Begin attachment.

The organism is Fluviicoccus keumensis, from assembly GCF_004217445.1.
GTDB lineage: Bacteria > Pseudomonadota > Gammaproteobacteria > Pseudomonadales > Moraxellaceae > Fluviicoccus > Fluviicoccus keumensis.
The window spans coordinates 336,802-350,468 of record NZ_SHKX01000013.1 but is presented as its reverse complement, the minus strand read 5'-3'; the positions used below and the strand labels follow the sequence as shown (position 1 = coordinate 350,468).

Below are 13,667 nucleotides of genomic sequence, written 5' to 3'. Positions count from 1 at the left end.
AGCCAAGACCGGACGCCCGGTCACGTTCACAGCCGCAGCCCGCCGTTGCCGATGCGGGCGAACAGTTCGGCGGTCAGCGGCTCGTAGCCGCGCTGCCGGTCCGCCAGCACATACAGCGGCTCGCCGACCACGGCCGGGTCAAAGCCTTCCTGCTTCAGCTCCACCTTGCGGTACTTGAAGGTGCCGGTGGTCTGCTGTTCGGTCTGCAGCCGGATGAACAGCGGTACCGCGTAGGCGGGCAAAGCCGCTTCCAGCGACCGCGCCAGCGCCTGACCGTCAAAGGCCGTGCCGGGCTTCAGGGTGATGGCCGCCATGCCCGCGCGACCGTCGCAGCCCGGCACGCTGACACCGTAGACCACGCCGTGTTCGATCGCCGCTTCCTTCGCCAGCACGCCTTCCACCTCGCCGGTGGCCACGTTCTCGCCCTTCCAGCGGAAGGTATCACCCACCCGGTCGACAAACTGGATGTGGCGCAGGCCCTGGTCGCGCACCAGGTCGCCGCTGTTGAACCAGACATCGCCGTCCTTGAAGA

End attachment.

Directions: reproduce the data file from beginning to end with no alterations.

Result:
The organism is Fluviicoccus keumensis, from assembly GCF_004217445.1.
GTDB lineage: Bacteria > Pseudomonadota > Gammaproteobacteria > Pseudomonadales > Moraxellaceae > Fluviicoccus > Fluviicoccus keumensis.
The window spans coordinates 336,802-350,468 of record NZ_SHKX01000013.1 but is presented as its reverse complement, the minus strand read 5'-3'; the positions used below and the strand labels follow the sequence as shown (position 1 = coordinate 350,468).

Below are 13,667 nucleotides of genomic sequence, written 5' to 3'. Positions count from 1 at the left end.
AGCCAAGACCGGACGCCCGGTCACGTTCACAGCCGCAGCCCGCCGTTGCCGATGCGGGCGAACAGTTCGGCGGTCAGCGGCTCGTAGCCGCGCTGCCGGTCCGCCAGCACATACAGCGGCTCGCCGACCACGGCCGGGTCAAAGCCTTCCTGCTTCAGCTCCACCTTGCGGTACTTGAAGGTGCCGGTGGTCTGCTGTTCGGTCTGCAGCCGGATGAACAGCGGTACCGCGTAGGCGGGCAAAGCCGCTTCCAGCGACCGCGCCAGCGCCTGACCGTCAAAGGCCGTGCCGGGCTTCAGGGTGATGGCCGCCATGCCCGCGCGACCGTCGCAGCCCGGCACGCTGACACCGTAGACCACGCCGTGTTCGATCGCCGCTTCCTTCGCCAGCACGCCTTCCACCTCGCCGGTGGCCACGTTCTCGCCCTTCCAGCGGAAGGTATCACCCACCCGGTCGACAAACTGGATGTGGCGCAGGCCCTGGTCGCGCACCAGGTCGCCGCTGTTGAACCAGACATCGCCGTCCTTGAAGA